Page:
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Notes To Self: Film and Teaching pack


Notes To Self

About this resource

Notes To Self

The film and it's supporting resources seek to challenge the myths and misinformation that surround mental health and well-being. The film also stresses the importance of early intervention by professionals when young people are having difficulties, and to this end contains several scenarios in which we see young people talking to experienced workers. It asks: When do the everyday stresses and ups and downs of teenage behaviour become a mental health issue? How do you keep yourself mentally well? How can you help a friend in need?


Notes to Self aims to equip young people with strategies to help keep themselves emotionally healthy, to guide them on seeking help and supporting others, and to encourage them to challenge stigma around mental health issues.


The drama begins with a production team of young people who are holed up in a school hall and need to make a film about mental well-being in 24 hours! The film-within-a-film they deliver is a visually striking and emotional story of a popular member of the class who cannot share his concerns with friends or family. Notes appear expressing his deepest anxieties. He doesn’t know where to turn and things come to a head in a remarkable climax, which happily sees him getting professional help. While this story unfolds, the team continue their research, interviewing a mental health professional. They also create their own humorous ‘Five Helpful Hints to Well-Being.’

Before you use this resource please read the Guidance.

Measuring and monitoring children and young people’s mental well-being toolkit

On World Mental Health Day (10th October 2016), children’s mental health charity Anna Freud have published a mental health indicators toolkit for schools. This work was commissioned by PHE and will be of interest to senior leadership teams and those with particular responsibilities for Special Educational Needs and Disabilities (SEND), inclusion, Personal Social Health and Economic education (PSHE), welfare or pastoral support and mental health support. The toolkit helps schools and colleges think through why and how they might choose to measure student mental wellbeing. It also advises on how schools can make use of a range of validated survey questions and instruments that can help them to do this.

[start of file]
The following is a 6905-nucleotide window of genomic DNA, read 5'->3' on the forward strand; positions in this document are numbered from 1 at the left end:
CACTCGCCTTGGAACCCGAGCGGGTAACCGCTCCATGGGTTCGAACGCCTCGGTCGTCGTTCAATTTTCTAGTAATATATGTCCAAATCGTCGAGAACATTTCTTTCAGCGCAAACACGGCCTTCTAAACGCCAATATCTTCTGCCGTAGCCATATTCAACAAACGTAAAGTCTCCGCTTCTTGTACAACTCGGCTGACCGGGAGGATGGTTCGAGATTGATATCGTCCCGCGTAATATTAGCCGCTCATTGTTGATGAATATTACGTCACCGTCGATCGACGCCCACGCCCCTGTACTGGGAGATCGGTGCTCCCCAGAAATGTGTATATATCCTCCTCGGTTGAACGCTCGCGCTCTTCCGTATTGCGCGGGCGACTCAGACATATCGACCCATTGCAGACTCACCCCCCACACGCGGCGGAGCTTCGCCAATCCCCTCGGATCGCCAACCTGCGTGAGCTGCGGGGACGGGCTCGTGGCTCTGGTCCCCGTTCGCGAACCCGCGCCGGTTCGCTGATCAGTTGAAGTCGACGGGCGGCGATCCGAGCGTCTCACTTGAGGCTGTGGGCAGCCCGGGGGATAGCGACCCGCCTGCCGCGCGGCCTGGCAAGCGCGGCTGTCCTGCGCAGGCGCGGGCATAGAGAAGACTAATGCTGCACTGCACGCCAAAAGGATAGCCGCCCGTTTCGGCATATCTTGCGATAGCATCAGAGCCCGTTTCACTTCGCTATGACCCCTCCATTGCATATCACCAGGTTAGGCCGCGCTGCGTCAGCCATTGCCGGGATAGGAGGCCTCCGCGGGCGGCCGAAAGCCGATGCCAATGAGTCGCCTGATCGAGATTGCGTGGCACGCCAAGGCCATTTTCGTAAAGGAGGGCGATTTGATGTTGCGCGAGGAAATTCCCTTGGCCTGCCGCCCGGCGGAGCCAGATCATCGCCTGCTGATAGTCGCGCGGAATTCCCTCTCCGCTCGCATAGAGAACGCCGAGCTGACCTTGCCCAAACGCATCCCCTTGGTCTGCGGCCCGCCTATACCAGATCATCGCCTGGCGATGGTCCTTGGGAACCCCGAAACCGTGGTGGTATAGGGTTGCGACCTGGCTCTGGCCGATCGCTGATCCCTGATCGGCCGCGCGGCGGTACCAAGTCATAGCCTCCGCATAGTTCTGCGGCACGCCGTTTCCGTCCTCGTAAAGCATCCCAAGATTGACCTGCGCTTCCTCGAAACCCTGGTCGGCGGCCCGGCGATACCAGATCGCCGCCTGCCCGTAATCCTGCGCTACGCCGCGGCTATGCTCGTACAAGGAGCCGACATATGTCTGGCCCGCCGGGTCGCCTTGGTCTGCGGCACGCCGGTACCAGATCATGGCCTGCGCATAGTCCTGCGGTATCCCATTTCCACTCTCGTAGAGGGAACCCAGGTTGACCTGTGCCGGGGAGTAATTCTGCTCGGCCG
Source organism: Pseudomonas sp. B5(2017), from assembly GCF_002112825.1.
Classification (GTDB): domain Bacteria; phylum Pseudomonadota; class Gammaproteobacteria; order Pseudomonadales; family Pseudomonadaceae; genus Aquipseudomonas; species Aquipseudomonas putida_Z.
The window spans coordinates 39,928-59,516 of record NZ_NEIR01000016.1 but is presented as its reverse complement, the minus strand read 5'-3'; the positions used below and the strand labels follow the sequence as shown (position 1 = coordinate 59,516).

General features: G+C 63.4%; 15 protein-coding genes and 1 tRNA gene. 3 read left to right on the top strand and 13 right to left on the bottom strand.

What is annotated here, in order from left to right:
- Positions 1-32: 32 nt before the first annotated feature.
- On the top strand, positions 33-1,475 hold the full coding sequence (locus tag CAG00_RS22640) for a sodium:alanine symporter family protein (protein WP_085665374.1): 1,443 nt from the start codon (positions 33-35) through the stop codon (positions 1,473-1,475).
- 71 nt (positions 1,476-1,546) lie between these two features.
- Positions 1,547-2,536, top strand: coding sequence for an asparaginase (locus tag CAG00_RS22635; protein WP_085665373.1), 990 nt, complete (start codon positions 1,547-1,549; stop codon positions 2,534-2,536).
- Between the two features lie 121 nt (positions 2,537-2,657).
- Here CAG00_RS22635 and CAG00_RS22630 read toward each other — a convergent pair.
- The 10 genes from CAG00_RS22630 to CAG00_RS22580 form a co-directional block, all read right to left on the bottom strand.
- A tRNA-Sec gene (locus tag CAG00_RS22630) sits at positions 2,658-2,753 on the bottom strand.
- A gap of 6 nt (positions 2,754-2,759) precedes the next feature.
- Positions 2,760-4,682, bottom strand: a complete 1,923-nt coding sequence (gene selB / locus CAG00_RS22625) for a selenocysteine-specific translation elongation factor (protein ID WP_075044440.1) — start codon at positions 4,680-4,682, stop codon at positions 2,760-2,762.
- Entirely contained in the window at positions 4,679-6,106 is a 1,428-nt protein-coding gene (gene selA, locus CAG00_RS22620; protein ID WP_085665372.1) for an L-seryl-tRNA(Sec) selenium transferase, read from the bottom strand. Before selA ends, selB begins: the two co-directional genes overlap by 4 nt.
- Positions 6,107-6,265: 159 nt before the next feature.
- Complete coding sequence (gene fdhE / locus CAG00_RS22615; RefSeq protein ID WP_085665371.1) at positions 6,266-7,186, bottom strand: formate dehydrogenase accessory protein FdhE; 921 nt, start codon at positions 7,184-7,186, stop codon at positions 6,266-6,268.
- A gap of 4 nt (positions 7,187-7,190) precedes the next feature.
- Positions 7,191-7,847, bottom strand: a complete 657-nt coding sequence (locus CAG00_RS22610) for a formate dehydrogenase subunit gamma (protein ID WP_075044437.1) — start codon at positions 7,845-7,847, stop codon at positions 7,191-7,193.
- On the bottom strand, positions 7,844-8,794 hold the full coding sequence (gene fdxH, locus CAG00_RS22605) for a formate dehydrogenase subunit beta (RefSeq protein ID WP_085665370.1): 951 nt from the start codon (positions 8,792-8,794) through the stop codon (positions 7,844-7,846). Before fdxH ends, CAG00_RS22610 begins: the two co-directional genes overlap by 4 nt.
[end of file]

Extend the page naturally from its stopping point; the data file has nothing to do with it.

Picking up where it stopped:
Top Tips

Sallyann Sutton

  • It is important agree some ground rules with young people at the beginning of the session and display them in the room. I would be asking young people not to share their own personal information in the sessions. You can draw pupils back to the ground rules if they start to make personal disclosures.
  • Mental health can be a sensitive subject and there is a high chance that there will be pupils in your class affected by mental health problems, either themselves, having a parent or other family member with mental health problems or a friend. The sign-posting information in the teaching resource can be printed off to give to pupils, providing them with information on sources of help should they want further support or advice. Or go to sign-posting.
  • The film is divided into sections, this allows you to show the drama all the way through but then go back and access short clips. This is ideal when you want to revisit specific areas such as ‘five helpful hints to well-being for teenagers.’